Are you an approachable leader? If you walked the park with Lee, it would seem like every Cast Member knew him and had no hesitation to talk to him. He was very approachable. Here are some tips on how to raise your “approachability quotient.”
Behind Closed DoorsThe day soldiers stop bringing you their problems is the day you have stopped leading them. They have either lost confidence that you can help them or concluded that you do not care. Either case is a failure of leadership. Colin Powell This is the confidence we have in approaching God: that if we ask anything according to his will, he hears us. Bible, 1 John 5:14
My assistant came into my office and closed the door. I knew that was not a good sign. “You have a problem,” she started. “I have many problems!” I replied, but noticed that she didn’t smile at my weak humor. “People are interrupting you all the time while you are trying to work. Any Cast Member who walks by your office thinks they can just drop in and talk to you.” I listened as she continued, “From now on, I’m going to tell people they need an appointment to see you. I’ll only schedule Cast Members during certain times of the day, so you can get your work done without anyone interrupting you.”
From a time management standpoint, her plan made sense. You are more productive when you can focus on the task at hand without interruption. However, from a leadership standpoint, being approachable and accessible is far more valuable than uninterrupted paperwork time. I told her, “Thank you for being concerned about me and coming up with a solution. However, these interruptions are my work—not the paperwork. Because Cast Members can freely come to me, I have a much better sense of what is happening in the park. They bring me small problems before they become big problems. I get suggestions, compliments, and complaints directly, without any filtering. If you tell people they need appointments, many won’t come back. I’ll lose my ‘listening posts’ and very valuable information. And, I’ll gain a reputation for being unapproachable.”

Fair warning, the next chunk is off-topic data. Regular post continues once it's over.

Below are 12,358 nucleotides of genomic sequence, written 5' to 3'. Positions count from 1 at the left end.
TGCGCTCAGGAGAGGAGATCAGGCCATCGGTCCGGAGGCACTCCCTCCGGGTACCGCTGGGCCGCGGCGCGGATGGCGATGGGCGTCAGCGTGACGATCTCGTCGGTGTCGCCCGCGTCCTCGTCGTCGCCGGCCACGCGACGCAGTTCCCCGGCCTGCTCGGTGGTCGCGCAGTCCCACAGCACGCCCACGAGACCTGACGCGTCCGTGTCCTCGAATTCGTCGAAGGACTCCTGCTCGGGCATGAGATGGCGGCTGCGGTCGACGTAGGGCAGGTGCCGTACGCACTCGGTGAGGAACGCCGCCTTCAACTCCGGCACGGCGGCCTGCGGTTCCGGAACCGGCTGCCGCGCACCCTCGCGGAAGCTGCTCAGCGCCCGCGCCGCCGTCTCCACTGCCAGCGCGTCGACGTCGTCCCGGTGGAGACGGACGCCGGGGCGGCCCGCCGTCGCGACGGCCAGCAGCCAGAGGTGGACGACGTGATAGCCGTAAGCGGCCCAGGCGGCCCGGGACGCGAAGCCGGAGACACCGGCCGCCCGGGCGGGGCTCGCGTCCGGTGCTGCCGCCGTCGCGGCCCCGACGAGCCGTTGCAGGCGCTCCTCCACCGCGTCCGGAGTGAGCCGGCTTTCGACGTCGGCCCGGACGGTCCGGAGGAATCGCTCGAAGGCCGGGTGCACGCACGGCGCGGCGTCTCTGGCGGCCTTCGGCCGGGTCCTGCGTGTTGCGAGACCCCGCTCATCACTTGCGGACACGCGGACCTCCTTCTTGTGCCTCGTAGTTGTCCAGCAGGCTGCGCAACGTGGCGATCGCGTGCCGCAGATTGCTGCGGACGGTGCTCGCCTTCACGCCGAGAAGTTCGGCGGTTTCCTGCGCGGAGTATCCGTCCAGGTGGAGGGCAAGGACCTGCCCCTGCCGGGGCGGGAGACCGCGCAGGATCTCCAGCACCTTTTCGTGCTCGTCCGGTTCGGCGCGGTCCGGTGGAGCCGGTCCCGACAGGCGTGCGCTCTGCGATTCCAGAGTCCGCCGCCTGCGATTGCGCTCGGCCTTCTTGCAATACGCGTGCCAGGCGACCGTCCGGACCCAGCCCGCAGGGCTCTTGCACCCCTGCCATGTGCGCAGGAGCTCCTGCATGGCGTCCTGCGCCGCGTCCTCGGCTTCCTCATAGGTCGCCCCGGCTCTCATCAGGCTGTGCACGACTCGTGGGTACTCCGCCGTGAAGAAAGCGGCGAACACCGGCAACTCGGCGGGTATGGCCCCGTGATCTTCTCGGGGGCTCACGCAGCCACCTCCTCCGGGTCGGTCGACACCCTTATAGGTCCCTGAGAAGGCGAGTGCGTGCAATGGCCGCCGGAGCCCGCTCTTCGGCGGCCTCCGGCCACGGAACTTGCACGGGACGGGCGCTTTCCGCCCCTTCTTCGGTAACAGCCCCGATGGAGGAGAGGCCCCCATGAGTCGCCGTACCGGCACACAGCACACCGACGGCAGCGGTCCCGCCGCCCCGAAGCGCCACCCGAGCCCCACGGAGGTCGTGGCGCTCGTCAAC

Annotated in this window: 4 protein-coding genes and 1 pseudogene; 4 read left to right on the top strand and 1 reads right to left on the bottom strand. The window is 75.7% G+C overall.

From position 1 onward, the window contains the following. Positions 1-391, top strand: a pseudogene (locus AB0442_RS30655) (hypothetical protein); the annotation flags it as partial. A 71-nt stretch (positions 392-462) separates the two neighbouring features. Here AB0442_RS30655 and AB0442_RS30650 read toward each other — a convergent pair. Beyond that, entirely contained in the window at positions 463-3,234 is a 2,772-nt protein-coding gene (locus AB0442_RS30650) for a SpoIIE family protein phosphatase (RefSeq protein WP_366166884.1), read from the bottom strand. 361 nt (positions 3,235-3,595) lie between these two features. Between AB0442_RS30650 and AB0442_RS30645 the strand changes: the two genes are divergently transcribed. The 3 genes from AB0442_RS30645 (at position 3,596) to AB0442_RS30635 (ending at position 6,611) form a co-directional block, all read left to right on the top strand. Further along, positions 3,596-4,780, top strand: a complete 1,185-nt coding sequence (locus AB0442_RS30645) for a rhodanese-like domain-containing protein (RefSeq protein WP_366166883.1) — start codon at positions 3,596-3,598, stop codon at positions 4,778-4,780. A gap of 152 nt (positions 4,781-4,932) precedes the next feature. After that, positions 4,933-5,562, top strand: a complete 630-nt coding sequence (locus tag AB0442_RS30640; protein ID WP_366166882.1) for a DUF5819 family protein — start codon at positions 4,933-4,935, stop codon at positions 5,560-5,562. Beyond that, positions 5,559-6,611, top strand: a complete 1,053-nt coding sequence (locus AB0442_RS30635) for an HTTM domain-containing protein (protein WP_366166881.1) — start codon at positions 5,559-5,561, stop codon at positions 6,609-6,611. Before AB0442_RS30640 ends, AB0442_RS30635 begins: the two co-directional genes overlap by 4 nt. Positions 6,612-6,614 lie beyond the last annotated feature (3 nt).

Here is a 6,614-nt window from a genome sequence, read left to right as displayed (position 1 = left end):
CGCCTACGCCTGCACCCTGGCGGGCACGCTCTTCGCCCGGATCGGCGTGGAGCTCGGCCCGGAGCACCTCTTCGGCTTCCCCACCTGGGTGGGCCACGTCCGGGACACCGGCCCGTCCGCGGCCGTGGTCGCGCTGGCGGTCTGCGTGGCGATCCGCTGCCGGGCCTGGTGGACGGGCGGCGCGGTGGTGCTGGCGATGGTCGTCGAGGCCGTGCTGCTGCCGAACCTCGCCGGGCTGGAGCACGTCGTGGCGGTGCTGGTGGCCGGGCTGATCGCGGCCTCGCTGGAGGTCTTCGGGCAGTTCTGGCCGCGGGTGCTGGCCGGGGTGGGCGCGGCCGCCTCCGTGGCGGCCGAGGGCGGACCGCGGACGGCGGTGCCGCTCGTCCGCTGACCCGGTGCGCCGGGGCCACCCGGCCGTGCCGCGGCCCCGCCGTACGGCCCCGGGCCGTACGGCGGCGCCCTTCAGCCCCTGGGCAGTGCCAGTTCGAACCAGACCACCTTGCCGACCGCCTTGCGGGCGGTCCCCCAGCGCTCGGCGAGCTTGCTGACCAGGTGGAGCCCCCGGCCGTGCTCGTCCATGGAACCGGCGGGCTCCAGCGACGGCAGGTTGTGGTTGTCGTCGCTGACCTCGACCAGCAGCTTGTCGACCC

While I could have eaten at my desk or with other executives in a Disney restaurant, I chose to eat in the Cast Member cafeteria. This gave me a great opportunity to informally chat with the Cast. I got to know many Cast Members, and they became comfortable being around me. They would tell me about an issue and I would update them the next time I saw them at lunch. I would also often buy the lunch of the person in line ahead of me, as a way to “surprise and delight” our Cast, as we expected them to surprise and delight our Guests. One day, I bought lunch for an International Program Cast Member. It was apparent she had no idea who I was or why in the world I would be buying her lunch. I think she thought it was a unique American custom to buy a stranger’s meal. She later found out who I was and sent me a note of thanks. She said it was her first day at Epcot and she left that lunch thinking about the wonderful place where she would be working.